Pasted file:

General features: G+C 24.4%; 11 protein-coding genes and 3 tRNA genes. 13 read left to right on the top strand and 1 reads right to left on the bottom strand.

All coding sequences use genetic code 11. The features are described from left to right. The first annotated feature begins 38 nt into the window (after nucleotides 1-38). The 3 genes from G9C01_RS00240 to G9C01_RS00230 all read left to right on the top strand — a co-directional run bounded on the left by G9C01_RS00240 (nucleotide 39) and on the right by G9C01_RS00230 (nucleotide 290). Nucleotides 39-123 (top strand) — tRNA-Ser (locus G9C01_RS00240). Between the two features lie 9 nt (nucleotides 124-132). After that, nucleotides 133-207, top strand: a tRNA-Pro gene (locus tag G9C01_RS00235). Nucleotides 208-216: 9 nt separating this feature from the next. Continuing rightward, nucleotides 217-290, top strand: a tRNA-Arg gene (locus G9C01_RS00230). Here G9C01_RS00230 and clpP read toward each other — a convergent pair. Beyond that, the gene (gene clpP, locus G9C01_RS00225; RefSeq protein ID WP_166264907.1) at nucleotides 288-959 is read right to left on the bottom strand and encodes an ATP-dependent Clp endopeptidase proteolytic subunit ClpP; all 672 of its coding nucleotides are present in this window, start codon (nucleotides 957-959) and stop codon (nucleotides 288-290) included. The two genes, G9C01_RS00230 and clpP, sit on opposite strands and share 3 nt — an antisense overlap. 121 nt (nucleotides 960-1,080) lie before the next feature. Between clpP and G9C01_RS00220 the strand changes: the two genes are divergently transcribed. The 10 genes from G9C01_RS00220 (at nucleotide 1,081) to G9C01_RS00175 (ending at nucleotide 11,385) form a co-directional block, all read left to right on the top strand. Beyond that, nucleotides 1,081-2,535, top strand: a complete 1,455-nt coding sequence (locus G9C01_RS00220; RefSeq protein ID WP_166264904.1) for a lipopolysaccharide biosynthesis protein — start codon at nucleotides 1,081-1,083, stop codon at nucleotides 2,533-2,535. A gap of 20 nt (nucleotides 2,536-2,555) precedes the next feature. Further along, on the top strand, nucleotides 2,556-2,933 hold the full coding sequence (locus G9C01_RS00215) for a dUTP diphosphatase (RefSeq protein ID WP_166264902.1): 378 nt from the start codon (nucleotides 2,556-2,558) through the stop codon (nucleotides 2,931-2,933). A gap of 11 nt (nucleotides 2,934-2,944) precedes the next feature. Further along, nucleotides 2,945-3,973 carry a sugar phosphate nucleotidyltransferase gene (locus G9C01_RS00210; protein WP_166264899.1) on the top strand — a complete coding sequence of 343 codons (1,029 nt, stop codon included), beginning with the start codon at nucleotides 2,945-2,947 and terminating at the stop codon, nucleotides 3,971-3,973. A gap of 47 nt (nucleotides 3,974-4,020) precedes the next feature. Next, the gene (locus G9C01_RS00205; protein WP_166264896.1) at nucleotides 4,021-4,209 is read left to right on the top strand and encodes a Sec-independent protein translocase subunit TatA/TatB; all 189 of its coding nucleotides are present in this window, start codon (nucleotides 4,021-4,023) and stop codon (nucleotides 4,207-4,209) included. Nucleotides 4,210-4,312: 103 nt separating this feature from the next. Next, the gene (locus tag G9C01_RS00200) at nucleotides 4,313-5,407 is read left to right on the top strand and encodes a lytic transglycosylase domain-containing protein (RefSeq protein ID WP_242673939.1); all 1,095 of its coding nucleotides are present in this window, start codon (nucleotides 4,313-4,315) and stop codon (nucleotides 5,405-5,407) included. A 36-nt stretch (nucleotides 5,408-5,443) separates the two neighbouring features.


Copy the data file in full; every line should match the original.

General features: G+C 24.4%; 11 protein-coding genes and 3 tRNA genes. 13 read left to right on the top strand and 1 reads right to left on the bottom strand.

All coding sequences use genetic code 11. The features are described from left to right. The first annotated feature begins 38 nt into the window (after nucleotides 1-38). The 3 genes from G9C01_RS00240 to G9C01_RS00230 all read left to right on the top strand — a co-directional run bounded on the left by G9C01_RS00240 (nucleotide 39) and on the right by G9C01_RS00230 (nucleotide 290). Nucleotides 39-123 (top strand) — tRNA-Ser (locus G9C01_RS00240). Between the two features lie 9 nt (nucleotides 124-132). After that, nucleotides 133-207, top strand: a tRNA-Pro gene (locus tag G9C01_RS00235). Nucleotides 208-216: 9 nt separating this feature from the next. Continuing rightward, nucleotides 217-290, top strand: a tRNA-Arg gene (locus G9C01_RS00230). Here G9C01_RS00230 and clpP read toward each other — a convergent pair. Beyond that, the gene (gene clpP, locus G9C01_RS00225; RefSeq protein ID WP_166264907.1) at nucleotides 288-959 is read right to left on the bottom strand and encodes an ATP-dependent Clp endopeptidase proteolytic subunit ClpP; all 672 of its coding nucleotides are present in this window, start codon (nucleotides 957-959) and stop codon (nucleotides 288-290) included. The two genes, G9C01_RS00230 and clpP, sit on opposite strands and share 3 nt — an antisense overlap. 121 nt (nucleotides 960-1,080) lie before the next feature. Between clpP and G9C01_RS00220 the strand changes: the two genes are divergently transcribed. The 10 genes from G9C01_RS00220 (at nucleotide 1,081) to G9C01_RS00175 (ending at nucleotide 11,385) form a co-directional block, all read left to right on the top strand. Beyond that, nucleotides 1,081-2,535, top strand: a complete 1,455-nt coding sequence (locus G9C01_RS00220; RefSeq protein ID WP_166264904.1) for a lipopolysaccharide biosynthesis protein — start codon at nucleotides 1,081-1,083, stop codon at nucleotides 2,533-2,535. A gap of 20 nt (nucleotides 2,536-2,555) precedes the next feature. Further along, on the top strand, nucleotides 2,556-2,933 hold the full coding sequence (locus G9C01_RS00215) for a dUTP diphosphatase (RefSeq protein ID WP_166264902.1): 378 nt from the start codon (nucleotides 2,556-2,558) through the stop codon (nucleotides 2,931-2,933). A gap of 11 nt (nucleotides 2,934-2,944) precedes the next feature. Further along, nucleotides 2,945-3,973 carry a sugar phosphate nucleotidyltransferase gene (locus G9C01_RS00210; protein WP_166264899.1) on the top strand — a complete coding sequence of 343 codons (1,029 nt, stop codon included), beginning with the start codon at nucleotides 2,945-2,947 and terminating at the stop codon, nucleotides 3,971-3,973. A gap of 47 nt (nucleotides 3,974-4,020) precedes the next feature. Next, the gene (locus G9C01_RS00205; protein WP_166264896.1) at nucleotides 4,021-4,209 is read left to right on the top strand and encodes a Sec-independent protein translocase subunit TatA/TatB; all 189 of its coding nucleotides are present in this window, start codon (nucleotides 4,021-4,023) and stop codon (nucleotides 4,207-4,209) included. Nucleotides 4,210-4,312: 103 nt separating this feature from the next. Next, the gene (locus tag G9C01_RS00200) at nucleotides 4,313-5,407 is read left to right on the top strand and encodes a lytic transglycosylase domain-containing protein (RefSeq protein ID WP_242673939.1); all 1,095 of its coding nucleotides are present in this window, start codon (nucleotides 4,313-4,315) and stop codon (nucleotides 5,405-5,407) included. A 36-nt stretch (nucleotides 5,408-5,443) separates the two neighbouring features.